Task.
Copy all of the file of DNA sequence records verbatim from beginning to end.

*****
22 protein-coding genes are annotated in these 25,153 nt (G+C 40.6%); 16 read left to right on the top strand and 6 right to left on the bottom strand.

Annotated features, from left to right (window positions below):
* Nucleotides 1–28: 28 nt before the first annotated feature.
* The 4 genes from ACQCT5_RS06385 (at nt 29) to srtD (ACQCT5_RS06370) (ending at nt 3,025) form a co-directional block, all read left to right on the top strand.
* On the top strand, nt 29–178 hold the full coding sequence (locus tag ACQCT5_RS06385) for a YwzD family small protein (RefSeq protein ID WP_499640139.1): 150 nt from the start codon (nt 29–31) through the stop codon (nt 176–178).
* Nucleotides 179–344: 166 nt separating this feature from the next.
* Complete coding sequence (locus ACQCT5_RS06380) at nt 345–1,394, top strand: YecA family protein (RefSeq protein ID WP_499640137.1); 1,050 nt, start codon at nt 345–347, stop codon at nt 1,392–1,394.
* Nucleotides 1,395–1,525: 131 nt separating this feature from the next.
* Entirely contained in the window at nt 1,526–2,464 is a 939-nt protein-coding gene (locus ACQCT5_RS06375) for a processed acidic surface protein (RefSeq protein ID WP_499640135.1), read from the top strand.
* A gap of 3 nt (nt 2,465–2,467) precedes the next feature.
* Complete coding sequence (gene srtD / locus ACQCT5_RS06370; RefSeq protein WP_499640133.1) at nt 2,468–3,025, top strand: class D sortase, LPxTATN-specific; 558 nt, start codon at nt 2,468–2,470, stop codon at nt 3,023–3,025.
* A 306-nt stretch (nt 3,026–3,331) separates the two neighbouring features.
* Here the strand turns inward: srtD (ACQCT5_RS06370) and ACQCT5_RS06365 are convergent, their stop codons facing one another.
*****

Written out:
22 protein-coding genes are annotated in these 25,153 nt (G+C 40.6%); 16 read left to right on the top strand and 6 right to left on the bottom strand.

Annotated features, from left to right (window positions below):
* Nucleotides 1–28: 28 nt before the first annotated feature.
* The 4 genes from ACQCT5_RS06385 (at nt 29) to srtD (ACQCT5_RS06370) (ending at nt 3,025) form a co-directional block, all read left to right on the top strand.
* On the top strand, nt 29–178 hold the full coding sequence (locus tag ACQCT5_RS06385) for a YwzD family small protein (RefSeq protein ID WP_499640139.1): 150 nt from the start codon (nt 29–31) through the stop codon (nt 176–178).
* Nucleotides 179–344: 166 nt separating this feature from the next.
* Complete coding sequence (locus ACQCT5_RS06380) at nt 345–1,394, top strand: YecA family protein (RefSeq protein ID WP_499640137.1); 1,050 nt, start codon at nt 345–347, stop codon at nt 1,392–1,394.
* Nucleotides 1,395–1,525: 131 nt separating this feature from the next.
* Entirely contained in the window at nt 1,526–2,464 is a 939-nt protein-coding gene (locus ACQCT5_RS06375) for a processed acidic surface protein (RefSeq protein ID WP_499640135.1), read from the top strand.
* A gap of 3 nt (nt 2,465–2,467) precedes the next feature.
* Complete coding sequence (gene srtD / locus ACQCT5_RS06370; RefSeq protein WP_499640133.1) at nt 2,468–3,025, top strand: class D sortase, LPxTATN-specific; 558 nt, start codon at nt 2,468–2,470, stop codon at nt 3,023–3,025.
* A 306-nt stretch (nt 3,026–3,331) separates the two neighbouring features.
* Here the strand turns inward: srtD (ACQCT5_RS06370) and ACQCT5_RS06365 are convergent, their stop codons facing one another.